Mercer senior partner, David Knox has welcomed Canberra's push to legislate an objective for the $3.3 trillion super system ahead of new policy priorities and tax reform but said the word 'purpose ' should replace the word "objective".
The government's consultation paper released Monday highlighted the importance of equity, preservation, sustainability, and dignity in retirement.
Knox acknowledged its focus on retirement income saying the government has finally recognised that superannuation is one part of an entire retirement income system.
The pension specialist has long criticised the government for its narrow focus on the accumulation phase of superannuation rather than looking at the entire retirement system.
"Looking at super is a bit narrow since super works with the age pension, and most retirees get at least a part or age pension," he says. "The proposed objective now clearly acknowledges the link between super and the age pension."
Still, Knox is not completely satisfied with the paper warning that the word purpose must be embedded in the law, not the word objective.
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"It's a bit nuanced, but a purpose is the reason for which something is done or created. A purpose has a longer-term vision. Here, the purpose of super is to deliver retirement income," he argues.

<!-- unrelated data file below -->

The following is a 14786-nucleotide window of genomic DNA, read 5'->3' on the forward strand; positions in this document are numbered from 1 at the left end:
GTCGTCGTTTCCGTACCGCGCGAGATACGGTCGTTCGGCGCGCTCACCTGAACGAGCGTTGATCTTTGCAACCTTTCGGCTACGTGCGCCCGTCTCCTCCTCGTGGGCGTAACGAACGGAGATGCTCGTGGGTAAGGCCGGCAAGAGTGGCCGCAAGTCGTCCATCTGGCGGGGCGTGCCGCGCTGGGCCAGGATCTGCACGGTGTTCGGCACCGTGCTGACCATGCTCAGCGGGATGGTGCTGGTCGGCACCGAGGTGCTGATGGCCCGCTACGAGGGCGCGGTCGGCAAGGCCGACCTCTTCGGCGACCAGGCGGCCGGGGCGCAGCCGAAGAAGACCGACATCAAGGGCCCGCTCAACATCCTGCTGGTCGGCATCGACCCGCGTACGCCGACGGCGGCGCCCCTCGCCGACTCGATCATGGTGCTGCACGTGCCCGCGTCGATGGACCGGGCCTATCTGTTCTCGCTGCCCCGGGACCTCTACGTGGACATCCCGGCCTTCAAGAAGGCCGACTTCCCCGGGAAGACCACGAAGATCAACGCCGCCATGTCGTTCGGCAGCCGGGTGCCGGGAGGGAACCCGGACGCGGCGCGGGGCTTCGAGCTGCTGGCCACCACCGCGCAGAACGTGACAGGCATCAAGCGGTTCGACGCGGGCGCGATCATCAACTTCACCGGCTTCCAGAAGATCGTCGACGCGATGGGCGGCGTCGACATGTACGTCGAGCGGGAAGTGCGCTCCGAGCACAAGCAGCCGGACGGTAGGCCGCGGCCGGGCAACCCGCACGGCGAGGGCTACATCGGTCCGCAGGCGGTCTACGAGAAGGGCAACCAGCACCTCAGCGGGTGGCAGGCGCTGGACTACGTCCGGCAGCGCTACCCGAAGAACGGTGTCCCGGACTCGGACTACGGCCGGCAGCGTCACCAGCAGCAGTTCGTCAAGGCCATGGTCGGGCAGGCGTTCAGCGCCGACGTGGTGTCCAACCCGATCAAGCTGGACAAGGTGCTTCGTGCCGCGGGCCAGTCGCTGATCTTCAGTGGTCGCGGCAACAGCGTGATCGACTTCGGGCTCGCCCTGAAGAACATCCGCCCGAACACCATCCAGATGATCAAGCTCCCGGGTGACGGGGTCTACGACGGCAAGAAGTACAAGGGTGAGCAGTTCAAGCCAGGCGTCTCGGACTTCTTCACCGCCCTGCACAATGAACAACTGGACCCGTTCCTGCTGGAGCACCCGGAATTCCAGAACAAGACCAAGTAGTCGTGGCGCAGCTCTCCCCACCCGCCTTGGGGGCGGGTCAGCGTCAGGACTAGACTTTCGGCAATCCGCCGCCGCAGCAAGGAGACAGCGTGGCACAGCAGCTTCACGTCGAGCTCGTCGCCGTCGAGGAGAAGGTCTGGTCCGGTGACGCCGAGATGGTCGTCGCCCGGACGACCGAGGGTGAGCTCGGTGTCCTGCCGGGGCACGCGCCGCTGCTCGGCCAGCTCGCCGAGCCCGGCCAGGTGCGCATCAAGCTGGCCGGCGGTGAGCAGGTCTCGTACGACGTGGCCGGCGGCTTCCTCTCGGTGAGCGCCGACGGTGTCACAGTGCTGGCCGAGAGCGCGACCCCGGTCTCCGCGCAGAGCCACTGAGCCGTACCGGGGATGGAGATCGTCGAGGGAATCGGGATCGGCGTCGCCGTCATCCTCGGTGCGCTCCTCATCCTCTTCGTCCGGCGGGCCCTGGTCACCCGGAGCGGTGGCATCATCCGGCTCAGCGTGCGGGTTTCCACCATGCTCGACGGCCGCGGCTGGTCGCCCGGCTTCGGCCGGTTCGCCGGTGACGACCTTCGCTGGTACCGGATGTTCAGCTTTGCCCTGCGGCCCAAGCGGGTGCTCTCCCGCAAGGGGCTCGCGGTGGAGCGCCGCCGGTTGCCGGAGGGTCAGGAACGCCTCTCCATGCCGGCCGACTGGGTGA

"When you start to talk about the objective, that can be a short-term objective, or an immediate goal, which this is not. It is not an objective of where we want to land with particular income levels or goals."
Not crazy about the wording
Nor is he crazy about words like adequate, comfortable or dignified when it comes to describing the amount of income to support a decent living in post-work life.
Knox concedes that the draft allows that dignified is a qualitative measure, that will require interpretation and may change over time. It recognises that individuals deserve a high-quality standard of living in retirement, as served by both the superannuation system and age pension.
Interestingly, the 2014 Financial Systems Inquiry says people deserve a comfortable retirement.
"These words are very fuzzy," he says.
"I'm just concerned that if we end up using subjective terms, like adequate comfortable or dignified, I'm not sure what that means."
He would like to see the government nail down the details and the timetable soon.
"Until the objective is sorted out properly and definitively with a direction, the government cannot do much about tax reform."
Knox says the policy goal should be to enable most Australians to maintain the standard of living that they've had during the last 10 or 15 years of their career.
"It's this period before retirement that government should scrutinise in calculating what people should have in retirement - that is, after the time of financial struggles with young children or mortgages has passed.
"It's the living standard they achieved in their 50s that they want to keep going."
So the question is does superannuation plus the age pension deliver that?